Where do you currently live?
In an undefined bit of Monroe County east of Bloomington, Indiana.
Tell us a little bit about your life.
I’m a self-employed (usually self-underemployed) appellate attorney; married to a brilliant fellow for 22 years and counting; mother of two also-brilliant and immensely creative daughters; an on-and-off photographer; a politics junkie; and an author of science fiction, general fiction (still in the revision stage), and picture book manuscripts (on submission with an agent).
When did you first start writing?
I don’t remember – but the first poem of which I have evidence was written in 3rd grade. (A teacher turned it in to the local paper, which published it in the “Youth Speaks” column. It likened the days of school to peas in a pod, somehow.) I wrote my first novel – 200 pages, 100 chapters, in pencil – in 5th grade, as a gift for the teacher I adored. (Are you still out there, Mrs. Beaumont?...) I fumbled around trying to find out what I wanted to say and how I wanted to say it until sometime in college, when I gave up for many years. I started writing picture books when I was pregnant with my first child, and wrote my second novel when that child was 18.
What was your very first story about?
I don’t remember what, if any, fiction I wrote before that childhood attempt at a novel. It was a bizarre picaresque tale about a boy and his dragon.
Have you written anything that you were too afraid to let anyone read?
No one gets to read that first novel! (I may break down and let my daughters look at it some day.)
I also wrote two erotic (and somewhat humorous) short stories some years back. I haven’t decided whether to let them out of their cage at some point.
Did you experience anything you’ve written yourself?
I’ve certainly experienced some of the emotions that my characters feel, but none of the specific events.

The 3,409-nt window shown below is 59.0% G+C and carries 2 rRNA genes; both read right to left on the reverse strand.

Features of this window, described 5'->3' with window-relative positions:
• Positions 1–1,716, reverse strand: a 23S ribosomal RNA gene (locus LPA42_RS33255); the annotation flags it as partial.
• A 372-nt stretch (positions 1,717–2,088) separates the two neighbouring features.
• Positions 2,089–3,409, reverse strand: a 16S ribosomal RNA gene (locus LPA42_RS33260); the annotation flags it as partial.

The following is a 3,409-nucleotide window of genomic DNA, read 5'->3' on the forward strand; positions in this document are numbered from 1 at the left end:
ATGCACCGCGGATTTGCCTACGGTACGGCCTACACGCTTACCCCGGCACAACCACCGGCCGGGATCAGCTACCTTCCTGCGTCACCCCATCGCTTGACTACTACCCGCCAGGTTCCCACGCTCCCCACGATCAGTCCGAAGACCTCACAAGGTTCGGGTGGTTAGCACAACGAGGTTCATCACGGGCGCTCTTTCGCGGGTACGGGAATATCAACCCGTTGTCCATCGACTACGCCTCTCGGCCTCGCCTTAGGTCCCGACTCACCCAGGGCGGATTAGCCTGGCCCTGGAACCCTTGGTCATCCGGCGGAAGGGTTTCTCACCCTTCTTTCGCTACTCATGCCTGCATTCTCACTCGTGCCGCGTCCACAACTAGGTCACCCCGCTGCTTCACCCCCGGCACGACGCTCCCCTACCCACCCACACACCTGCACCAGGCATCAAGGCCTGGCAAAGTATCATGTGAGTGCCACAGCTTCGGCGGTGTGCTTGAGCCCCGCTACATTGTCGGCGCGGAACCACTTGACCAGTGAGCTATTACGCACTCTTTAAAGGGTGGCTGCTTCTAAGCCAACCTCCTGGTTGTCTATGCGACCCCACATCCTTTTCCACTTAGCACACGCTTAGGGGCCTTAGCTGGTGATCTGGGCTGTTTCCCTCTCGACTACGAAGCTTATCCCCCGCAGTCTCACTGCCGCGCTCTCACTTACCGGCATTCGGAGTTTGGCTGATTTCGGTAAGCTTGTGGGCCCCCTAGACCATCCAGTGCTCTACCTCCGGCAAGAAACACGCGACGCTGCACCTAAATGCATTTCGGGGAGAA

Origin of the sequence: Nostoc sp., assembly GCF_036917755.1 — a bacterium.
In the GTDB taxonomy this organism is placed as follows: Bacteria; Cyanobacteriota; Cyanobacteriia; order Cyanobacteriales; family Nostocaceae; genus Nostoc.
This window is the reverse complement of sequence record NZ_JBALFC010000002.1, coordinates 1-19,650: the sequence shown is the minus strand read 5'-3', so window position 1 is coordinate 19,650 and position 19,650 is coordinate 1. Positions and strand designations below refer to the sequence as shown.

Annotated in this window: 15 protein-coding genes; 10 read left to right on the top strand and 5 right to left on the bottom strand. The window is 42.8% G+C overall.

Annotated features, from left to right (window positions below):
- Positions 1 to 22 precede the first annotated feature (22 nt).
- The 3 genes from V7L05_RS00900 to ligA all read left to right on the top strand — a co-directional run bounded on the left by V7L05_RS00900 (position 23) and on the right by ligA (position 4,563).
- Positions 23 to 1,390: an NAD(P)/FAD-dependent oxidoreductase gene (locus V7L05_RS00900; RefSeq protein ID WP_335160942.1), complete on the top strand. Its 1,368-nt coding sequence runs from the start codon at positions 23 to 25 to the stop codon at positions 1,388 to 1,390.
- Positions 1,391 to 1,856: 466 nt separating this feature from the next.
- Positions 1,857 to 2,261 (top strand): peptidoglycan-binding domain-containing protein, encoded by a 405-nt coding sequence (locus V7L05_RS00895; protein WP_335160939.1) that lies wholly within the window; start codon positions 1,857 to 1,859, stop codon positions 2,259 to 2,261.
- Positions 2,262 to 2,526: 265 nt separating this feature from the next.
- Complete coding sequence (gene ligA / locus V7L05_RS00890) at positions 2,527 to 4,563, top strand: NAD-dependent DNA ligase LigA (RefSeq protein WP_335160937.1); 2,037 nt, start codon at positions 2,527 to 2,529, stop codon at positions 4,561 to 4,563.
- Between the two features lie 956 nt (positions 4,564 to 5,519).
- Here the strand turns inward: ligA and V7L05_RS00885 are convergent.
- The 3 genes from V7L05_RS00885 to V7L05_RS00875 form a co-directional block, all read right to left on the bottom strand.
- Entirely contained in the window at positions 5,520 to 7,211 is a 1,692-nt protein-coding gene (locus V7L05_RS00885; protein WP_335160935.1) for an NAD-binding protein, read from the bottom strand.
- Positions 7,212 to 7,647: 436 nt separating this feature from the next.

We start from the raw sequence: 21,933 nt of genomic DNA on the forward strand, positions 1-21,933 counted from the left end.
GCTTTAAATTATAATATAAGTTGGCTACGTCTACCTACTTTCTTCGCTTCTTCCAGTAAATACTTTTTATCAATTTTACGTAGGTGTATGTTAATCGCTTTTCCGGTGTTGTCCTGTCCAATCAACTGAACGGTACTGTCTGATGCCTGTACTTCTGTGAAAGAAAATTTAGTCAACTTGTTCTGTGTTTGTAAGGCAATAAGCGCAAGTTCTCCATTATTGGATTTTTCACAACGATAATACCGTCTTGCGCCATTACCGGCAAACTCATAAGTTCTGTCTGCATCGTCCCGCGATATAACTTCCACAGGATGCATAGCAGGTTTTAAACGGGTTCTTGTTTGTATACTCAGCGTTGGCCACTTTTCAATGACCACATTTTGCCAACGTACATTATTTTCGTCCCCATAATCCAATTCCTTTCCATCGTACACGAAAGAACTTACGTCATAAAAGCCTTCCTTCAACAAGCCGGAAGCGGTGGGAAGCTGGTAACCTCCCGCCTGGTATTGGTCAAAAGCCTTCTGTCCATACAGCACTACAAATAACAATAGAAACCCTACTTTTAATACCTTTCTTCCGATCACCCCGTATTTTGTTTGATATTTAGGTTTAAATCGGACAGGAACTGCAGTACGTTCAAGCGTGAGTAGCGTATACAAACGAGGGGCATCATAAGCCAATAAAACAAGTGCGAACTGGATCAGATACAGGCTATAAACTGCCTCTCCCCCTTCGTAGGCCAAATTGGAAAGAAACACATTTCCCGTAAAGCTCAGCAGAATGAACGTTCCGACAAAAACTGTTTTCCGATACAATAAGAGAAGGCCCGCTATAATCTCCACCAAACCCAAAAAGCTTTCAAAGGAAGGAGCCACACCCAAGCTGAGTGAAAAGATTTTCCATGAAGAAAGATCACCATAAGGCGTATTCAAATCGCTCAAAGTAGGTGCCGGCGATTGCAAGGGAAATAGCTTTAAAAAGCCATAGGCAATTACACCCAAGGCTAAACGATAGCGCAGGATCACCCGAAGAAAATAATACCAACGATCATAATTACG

Who are several of your greatest literary inspirations?
George Eliot (pen name for 19th century British novelist Mary Ann Evans), whose novels confront the terrifying fact that sins and other mistakes can be irreversible.
Mary Doria Russell, contemporary novelist in science fiction and historical fiction, for consistently giving her readers articulate and lovable characters, while exploring timeless themes.
William Shakespeare, for demonstrating beyond question that plot isn’t everything (since most of his were borrowed).
What kind of education have you received, and how has that affected your writing?
I have a B.A. in English and American Literature, and a J.D. (law degree). It’s hard to trace how my reading of English and American classics shaped my style and my interests, but I’m sure it’s happened – although a lifetime of reading science fiction has probably had a more direct impact.
My legal education, and my subsequent years practicing law, gave me a priceless gift. In college, it took hours of whining and pounding my head on the wall to produce a three-page paper. As a lawyer, I learned to write persuasive prose in quantity without making such a to-do about it. That ability has translated somewhat (not entirely) to writing fiction.
How much research time customarily goes into your projects?
I research here and there as questions come up. It doesn’t consume a very great percentage of my time. If I ever tackle historical fiction, that would have to change. I love the genre, but the prospect of immersing myself for months or years in the minutiae of a time period is daunting.
Who is your favorite literary character?
That’s a tough one. Emilio Sandoz in Mary Doria Russell’s The Sparrow is certainly a contender. Also in the running: Samwise Gamgee (Lord of the Rings); Elizabeth Bennett (Jane Austen’s Pride and Prejudice); Bean in the Ender’s Shadow series by Orson Scott Card; Katniss Everdeen in the Hunger Games series; and others I’m sure I’ve forgotten about at the moment.
Who is your favorite character of your own creation?
I’m very fond of Levi Thomas, deceased twin of Twin-Bred’s main character Mara Cadell, and of La-ren, one of the Twin-Bred.
If you were ever to write an autobiography, what would its title be?
Possibly Detour Without Signs, or The Scenic Route.
Tell us about your featured book.